Despite the threat of drought, Switzerland wants to sell one of its largest water sources abroad

Although there is a risk of water shortage again this summer in Switzerland, one of the largest Swiss drinking water sources is to be sold to international investors. There are also Chinese among the bidders.

While there is a risk of drought in Switzerland, the rights to one of Switzerland’s most important water reservoirs are to be sold abroad.

The Mühlackern drinking water source in the Swiss canton of Valais is one of the largest sources in Switzerland. But soon it will be sold abroad, like the Swiss daily newspaper View reported on Friday.

The municipality of Turtmann-Unterems in the canton of Valais told the newspaper that it was aware of various negotiations. Chinese investors are among them.

According to the report, a source rights agreement was signed with a local contractor 12 years ago. This is valid for 99 years. Since then, however, the owner has been trying unsuccessfully to sell the rights to the water.

Credit Suisse borrows up to 50 billion Swiss francs from the Swiss National Bank

Credit Suisse borrows up to 50 billion Swiss francs from the Swiss National Bank

The current owner is said to be planning a 30 million Swiss franc (around 30.4 million euro) project that includes a bottling plant for mineral water.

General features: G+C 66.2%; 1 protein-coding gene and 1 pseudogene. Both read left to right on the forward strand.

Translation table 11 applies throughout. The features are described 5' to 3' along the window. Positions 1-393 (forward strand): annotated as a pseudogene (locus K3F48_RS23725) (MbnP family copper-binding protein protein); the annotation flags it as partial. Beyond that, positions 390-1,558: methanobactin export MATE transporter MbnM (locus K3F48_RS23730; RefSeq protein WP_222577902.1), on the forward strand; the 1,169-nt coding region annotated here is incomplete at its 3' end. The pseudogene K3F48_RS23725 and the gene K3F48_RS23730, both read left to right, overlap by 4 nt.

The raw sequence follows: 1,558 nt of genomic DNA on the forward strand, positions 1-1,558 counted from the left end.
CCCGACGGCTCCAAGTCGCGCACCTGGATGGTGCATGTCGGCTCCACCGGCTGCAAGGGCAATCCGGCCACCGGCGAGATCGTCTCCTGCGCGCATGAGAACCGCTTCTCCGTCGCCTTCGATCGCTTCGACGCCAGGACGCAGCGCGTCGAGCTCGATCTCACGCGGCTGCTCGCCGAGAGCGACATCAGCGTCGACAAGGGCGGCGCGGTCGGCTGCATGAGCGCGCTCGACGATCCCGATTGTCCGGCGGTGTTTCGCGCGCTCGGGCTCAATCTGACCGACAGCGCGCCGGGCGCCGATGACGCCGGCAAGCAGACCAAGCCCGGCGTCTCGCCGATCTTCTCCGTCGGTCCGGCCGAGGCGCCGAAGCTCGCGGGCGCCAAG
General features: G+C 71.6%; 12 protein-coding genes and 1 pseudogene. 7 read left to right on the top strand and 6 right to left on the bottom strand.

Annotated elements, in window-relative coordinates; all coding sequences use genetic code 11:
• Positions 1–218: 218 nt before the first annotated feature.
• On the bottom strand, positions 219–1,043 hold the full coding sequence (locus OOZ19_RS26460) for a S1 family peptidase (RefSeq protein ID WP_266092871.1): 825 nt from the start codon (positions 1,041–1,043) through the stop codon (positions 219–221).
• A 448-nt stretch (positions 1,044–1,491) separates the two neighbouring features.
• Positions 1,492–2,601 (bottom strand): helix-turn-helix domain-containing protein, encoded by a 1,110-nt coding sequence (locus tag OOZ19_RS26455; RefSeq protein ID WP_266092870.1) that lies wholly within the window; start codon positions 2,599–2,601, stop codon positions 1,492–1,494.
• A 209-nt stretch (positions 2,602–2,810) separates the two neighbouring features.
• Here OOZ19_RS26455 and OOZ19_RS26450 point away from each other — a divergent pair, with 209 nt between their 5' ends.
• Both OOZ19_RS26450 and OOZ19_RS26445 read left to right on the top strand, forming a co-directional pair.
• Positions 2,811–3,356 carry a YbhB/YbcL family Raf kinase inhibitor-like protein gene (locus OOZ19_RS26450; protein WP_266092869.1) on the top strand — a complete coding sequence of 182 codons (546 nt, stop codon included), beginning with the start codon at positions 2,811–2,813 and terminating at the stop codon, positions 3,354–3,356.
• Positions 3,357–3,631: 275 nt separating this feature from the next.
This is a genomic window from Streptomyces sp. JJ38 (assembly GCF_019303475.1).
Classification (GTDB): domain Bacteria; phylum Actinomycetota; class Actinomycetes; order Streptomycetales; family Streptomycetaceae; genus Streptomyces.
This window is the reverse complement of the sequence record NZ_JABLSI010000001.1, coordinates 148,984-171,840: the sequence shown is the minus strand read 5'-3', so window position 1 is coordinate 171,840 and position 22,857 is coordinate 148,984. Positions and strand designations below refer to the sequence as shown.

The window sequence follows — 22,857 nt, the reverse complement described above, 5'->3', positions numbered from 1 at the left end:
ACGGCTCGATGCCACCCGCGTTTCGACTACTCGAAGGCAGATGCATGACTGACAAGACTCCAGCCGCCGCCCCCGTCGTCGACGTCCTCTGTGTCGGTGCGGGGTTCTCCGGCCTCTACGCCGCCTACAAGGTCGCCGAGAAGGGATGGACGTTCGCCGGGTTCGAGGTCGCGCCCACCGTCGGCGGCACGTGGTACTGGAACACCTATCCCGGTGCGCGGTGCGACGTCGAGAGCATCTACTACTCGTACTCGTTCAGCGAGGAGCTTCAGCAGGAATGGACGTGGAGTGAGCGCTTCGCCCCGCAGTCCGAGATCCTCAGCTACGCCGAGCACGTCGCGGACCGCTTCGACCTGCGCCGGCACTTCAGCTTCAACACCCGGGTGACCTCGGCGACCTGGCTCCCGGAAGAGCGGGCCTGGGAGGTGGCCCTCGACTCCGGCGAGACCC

The mineral water will then be sold abroad with a picture of the well-known Swiss mountain Matterhorn, as the Swiss market is already sufficiently covered, the report continues.

However, plans to sell the water source have drawn criticism from the community given the threat of drought. A resident said opposite View:

“In the summer we weren’t even allowed to wash our car because we had to save water. And now this source, which we could probably make good use of ourselves at some point, is to be sold abroad? That’s the horror, really bad.”

According to experts, not enough snow fell this winter in Switzerland. In addition, the temperatures were too high overall and it rained too little, which could lead to a strained water supply in the coming summer.

But there are also positive voices. Another resident told the newspaper that he would have no problem if the Chinese took over the source.

If a mineral water factory were built in Switzerland, that would also create new jobs, the man continued. He added: “It is simply important to me that the employees then find good working conditions.”

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